When a theological school understands itself in this way it tends to develop an ethos in which high value is placed on its being a resident community set apart from the “world” so that there will be maximum time, energy, and attention focused on that which defines it as a community. Such schools tend to be placed physically in rural or small town settings. At its most extreme this ethos tends to foster a certain antintellectualism, seeing academic work itself as a possible distraction from the spiritual shaping that is the basis of the community.
This view and its ethos are evident in North American schools in Catholic traditions. There, theological schools are simply assumed to be religious communities living under orders. Such schools see themselves as modern embodiments of medieval Cathedral schools or monastic schools which were, unambiguously, ecclesiastically ordered communities. This picture may be exhibited quite unambiguously, of course, in many North American Roman Catholic theological schools operated by religious orders or by a diocese, even when the schools’ communities in fact include persons not literally “in orders.” This is reflected in the conventional structure of Roman Catholic theological education in which theologates are a subset of seminaries. “Seminary” covers schools at the high school and college levels as well as theologates. What makes them “seminaries” is that their common life is that of a community of worship aiming at the spiritual formation of its members as priests. “Theologates,” academically the most advanced, the institutions that provide professional education for ministry, what this book calls “theological schools,” are first of all “seminaries.” This view becomes more ambiguous when increasingly large numbers of men and women students are admitted who are not “in orders” and require a different sort of spiritual formation.
Basically the same view underlies the ethos of many Episcopal theological schools, although with a good bit of ambiguity generated, perhaps, by the way differences in church polity and theology of ordination alter the clarity of the idea of being “in orders.” Nor is this view of the relation between theological school and congregation and the ethos that goes with it limited to Catholic traditions. In 1754 Thomas Clap, self-consciously a Calvinist theologian, the rector of Yale College, then still self-consciously a school in the Reformed tradition, forbade Yale students to worship anywhere except at the college church on the grounds that the school itself, ordered to educate ministers, was a religious society “of a superior nature.”
A second and more complicated view of the relation of theological school to church, however, was more characteristic of New England Congregationalism and mid-Atlantic Presbyterianism. There “school” was an amplification of the study of a congregation’s senior minister. Future clergy were apprentices schooled by the minister as he conducted his weekly ministerial rounds. The student or students and the minister did not constitute a church; they were related to a church in the way in which clergy and congregation are understood to be related to one another in the Reformed tradition. Looked at one way, clergy (and student clergy) and laity are all together one congregation. But with regard to the preaching of the Word they are differentiated, and the relation between them is hierarchical. Nonetheless, clergy and their students do not themselves comprise a Christian congregation. This view, and the ethos it tends to create, persists in this tradition long after theological education has passed from the studies of ministers to theological seminaries.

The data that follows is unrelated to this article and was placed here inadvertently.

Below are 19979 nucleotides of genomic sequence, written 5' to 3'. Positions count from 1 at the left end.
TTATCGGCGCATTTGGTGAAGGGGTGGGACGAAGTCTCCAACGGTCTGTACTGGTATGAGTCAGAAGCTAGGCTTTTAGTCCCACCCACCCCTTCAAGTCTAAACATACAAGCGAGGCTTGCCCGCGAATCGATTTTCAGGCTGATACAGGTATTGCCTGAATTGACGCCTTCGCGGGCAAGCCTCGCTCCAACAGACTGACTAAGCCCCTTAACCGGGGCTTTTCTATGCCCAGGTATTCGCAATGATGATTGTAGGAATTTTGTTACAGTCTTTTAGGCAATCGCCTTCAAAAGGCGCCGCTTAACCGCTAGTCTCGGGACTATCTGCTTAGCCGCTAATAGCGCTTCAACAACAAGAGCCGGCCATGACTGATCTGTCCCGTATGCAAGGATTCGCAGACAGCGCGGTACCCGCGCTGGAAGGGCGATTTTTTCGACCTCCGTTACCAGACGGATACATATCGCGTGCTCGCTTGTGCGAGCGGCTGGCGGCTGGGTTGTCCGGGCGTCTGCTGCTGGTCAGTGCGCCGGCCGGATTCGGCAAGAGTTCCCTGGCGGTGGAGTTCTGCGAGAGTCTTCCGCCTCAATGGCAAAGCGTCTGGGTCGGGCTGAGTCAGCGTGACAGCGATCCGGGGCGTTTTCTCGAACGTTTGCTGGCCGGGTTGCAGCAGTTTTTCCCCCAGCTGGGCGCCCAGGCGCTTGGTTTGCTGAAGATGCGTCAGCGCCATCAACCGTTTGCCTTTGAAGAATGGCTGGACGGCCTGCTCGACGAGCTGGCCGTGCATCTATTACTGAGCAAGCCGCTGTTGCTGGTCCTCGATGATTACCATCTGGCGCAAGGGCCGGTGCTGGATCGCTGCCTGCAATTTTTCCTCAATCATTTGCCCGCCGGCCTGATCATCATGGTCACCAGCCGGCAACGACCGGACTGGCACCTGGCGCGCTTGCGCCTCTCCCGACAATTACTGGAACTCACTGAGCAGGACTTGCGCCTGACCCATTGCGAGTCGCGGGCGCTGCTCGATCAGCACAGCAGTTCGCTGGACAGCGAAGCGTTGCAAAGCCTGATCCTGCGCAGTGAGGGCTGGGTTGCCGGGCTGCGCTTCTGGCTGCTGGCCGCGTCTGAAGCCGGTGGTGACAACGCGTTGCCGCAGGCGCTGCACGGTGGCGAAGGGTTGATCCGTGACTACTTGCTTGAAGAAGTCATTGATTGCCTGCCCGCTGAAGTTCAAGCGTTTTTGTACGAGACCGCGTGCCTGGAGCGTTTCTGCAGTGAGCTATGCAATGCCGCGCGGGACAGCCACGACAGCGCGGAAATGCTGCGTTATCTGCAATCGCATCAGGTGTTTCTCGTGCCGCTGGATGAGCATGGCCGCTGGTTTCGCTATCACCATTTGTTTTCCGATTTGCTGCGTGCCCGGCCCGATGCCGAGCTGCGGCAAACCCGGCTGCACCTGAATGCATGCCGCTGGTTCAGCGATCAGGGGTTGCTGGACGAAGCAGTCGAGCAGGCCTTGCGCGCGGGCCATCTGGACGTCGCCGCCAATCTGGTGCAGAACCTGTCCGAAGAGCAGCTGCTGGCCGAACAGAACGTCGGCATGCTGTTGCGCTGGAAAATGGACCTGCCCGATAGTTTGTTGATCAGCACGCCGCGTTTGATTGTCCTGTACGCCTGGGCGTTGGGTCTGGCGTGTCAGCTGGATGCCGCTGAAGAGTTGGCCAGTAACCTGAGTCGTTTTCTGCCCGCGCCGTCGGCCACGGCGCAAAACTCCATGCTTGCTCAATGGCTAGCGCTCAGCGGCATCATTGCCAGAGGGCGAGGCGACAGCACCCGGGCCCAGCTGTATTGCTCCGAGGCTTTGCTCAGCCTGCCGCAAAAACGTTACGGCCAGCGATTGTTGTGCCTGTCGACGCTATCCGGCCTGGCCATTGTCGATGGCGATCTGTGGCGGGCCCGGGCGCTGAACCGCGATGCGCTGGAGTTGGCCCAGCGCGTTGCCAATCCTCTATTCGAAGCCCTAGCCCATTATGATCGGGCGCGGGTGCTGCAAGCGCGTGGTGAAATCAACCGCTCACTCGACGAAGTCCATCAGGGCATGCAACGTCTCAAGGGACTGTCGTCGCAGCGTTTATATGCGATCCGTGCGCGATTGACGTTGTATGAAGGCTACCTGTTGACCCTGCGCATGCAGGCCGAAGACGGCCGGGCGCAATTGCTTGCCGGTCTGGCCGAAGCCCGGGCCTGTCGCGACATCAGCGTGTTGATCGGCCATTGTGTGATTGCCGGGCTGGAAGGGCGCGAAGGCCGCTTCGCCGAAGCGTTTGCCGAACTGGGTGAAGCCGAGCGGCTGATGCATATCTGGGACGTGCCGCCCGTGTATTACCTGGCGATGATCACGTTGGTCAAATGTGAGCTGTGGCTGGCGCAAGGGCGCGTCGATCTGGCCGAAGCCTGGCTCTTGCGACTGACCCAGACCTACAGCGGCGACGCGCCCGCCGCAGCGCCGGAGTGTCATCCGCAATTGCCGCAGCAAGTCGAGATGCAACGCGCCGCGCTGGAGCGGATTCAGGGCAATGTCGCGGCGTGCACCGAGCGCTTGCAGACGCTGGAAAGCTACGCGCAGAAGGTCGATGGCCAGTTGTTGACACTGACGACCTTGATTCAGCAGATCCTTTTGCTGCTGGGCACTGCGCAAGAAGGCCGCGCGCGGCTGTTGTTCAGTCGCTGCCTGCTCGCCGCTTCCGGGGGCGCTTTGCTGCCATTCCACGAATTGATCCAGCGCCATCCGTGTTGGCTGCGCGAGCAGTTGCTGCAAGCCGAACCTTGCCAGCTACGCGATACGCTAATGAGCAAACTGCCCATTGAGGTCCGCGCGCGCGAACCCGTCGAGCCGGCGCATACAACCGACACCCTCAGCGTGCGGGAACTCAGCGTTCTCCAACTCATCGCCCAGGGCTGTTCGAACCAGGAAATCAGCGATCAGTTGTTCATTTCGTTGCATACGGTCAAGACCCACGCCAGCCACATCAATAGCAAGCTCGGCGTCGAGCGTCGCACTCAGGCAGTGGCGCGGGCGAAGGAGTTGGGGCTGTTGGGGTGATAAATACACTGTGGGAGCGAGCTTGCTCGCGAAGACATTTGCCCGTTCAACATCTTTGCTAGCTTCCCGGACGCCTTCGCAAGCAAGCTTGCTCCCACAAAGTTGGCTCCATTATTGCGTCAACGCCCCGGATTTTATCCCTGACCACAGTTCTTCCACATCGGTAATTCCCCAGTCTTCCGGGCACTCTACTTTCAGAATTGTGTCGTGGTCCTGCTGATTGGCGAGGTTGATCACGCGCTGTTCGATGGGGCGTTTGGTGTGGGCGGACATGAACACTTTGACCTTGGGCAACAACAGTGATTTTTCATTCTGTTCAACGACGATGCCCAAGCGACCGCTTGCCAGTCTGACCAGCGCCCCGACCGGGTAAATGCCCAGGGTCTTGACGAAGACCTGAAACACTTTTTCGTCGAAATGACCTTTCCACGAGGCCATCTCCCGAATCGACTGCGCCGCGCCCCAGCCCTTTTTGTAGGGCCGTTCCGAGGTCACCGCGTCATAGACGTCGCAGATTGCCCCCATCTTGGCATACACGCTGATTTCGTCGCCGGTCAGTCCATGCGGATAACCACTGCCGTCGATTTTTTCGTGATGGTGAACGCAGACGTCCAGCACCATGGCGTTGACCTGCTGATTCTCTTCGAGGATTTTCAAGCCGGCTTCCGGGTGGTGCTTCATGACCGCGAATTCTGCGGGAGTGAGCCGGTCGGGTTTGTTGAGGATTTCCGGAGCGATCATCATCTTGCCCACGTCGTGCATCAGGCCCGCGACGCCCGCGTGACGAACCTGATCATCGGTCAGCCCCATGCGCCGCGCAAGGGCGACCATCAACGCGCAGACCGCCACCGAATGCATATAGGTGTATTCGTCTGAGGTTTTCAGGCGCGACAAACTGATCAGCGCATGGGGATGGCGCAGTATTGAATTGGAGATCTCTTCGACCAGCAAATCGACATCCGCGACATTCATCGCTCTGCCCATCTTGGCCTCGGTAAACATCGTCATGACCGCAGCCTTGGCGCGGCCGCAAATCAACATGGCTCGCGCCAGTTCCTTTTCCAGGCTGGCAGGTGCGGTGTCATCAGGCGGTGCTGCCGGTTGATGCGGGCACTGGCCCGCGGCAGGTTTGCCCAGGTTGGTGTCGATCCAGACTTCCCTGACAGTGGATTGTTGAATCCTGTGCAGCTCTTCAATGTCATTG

A particularly clear illustration of this is provided by the founders of Union Theological Seminary, New York, in their preamble to the school’s constitution. The constitution was drafted in 1836, just before the school opened. After noting the need for well-trained ministers, and that in New York and Brooklyn there were promising persons who could not go away from home to get such training, and professing their allegiance to the Presbyterian church, they announced their intent
“that its students, living and acting under pastoral influence, and performing the important duties of church members, in the several churches to which they belong, or with which they worship, . . . shall have the opportunity of adding to solid learning and true piety, enlightened experience.”
The theological school provides “solid learning/” It is a community constituted by the pursuit of learning. The students bring “true piety.” Worship is an important part of the common life of the school. But it is not foundational to its being a community as, precisely, a theological school. Nonetheless, the school community is essentially related to church communities. The churches nurture the “true piety” of students who live under their “pastoral influence.”
The school is not a Christian congregation, but it is related to a number of Christian communities by virtue of the fact that its students, (and faculty) are active members of them. And this is what will provide “enlightened experience.” As Robert Handy points out in his comment on this preamble, Union’s founders made a “distinctive contribution” to theological schools of this type when they included this theme in their vision for their school. “Enlightened experience” was to come through performing the duties of church membership while “acting under pastoral influence.” In effect, its founders institutionalized “supervised field work” in the very structure of the school. “It was later widely copied, for their aim was to draw on the rich educational and religious resources of what by then was America’s largest metropolitan area for preparing ministers.